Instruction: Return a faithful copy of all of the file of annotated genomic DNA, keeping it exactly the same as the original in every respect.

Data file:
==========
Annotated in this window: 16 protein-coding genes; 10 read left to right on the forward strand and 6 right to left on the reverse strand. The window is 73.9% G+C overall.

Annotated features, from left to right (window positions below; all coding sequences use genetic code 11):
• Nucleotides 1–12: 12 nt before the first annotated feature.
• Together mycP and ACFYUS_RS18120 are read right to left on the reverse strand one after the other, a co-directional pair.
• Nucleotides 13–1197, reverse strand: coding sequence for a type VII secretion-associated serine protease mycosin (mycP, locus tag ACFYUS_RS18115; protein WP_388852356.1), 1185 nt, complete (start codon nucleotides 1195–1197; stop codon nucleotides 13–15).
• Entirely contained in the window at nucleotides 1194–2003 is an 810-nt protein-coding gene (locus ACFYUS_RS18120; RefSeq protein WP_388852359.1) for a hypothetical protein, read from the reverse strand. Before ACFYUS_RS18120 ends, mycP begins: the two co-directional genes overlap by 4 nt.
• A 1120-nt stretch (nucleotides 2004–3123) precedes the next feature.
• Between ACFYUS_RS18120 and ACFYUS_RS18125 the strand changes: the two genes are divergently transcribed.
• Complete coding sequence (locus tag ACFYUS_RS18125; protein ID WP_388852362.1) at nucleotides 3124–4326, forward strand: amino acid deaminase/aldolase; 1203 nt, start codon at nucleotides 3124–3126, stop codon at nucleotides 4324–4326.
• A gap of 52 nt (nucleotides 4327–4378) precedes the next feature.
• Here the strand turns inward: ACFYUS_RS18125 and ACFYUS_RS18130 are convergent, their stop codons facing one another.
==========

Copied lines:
Annotated in this window: 16 protein-coding genes; 10 read left to right on the forward strand and 6 right to left on the reverse strand. The window is 73.9% G+C overall.

Annotated features, from left to right (window positions below; all coding sequences use genetic code 11):
• Nucleotides 1–12: 12 nt before the first annotated feature.
• Together mycP and ACFYUS_RS18120 are read right to left on the reverse strand one after the other, a co-directional pair.
• Nucleotides 13–1197, reverse strand: coding sequence for a type VII secretion-associated serine protease mycosin (mycP, locus tag ACFYUS_RS18115; protein WP_388852356.1), 1185 nt, complete (start codon nucleotides 1195–1197; stop codon nucleotides 13–15).
• Entirely contained in the window at nucleotides 1194–2003 is an 810-nt protein-coding gene (locus ACFYUS_RS18120; RefSeq protein WP_388852359.1) for a hypothetical protein, read from the reverse strand. Before ACFYUS_RS18120 ends, mycP begins: the two co-directional genes overlap by 4 nt.
• A 1120-nt stretch (nucleotides 2004–3123) precedes the next feature.
• Between ACFYUS_RS18120 and ACFYUS_RS18125 the strand changes: the two genes are divergently transcribed.
• Complete coding sequence (locus tag ACFYUS_RS18125; protein ID WP_388852362.1) at nucleotides 3124–4326, forward strand: amino acid deaminase/aldolase; 1203 nt, start codon at nucleotides 3124–3126, stop codon at nucleotides 4324–4326.
• A gap of 52 nt (nucleotides 4327–4378) precedes the next feature.
• Here the strand turns inward: ACFYUS_RS18125 and ACFYUS_RS18130 are convergent, their stop codons facing one another.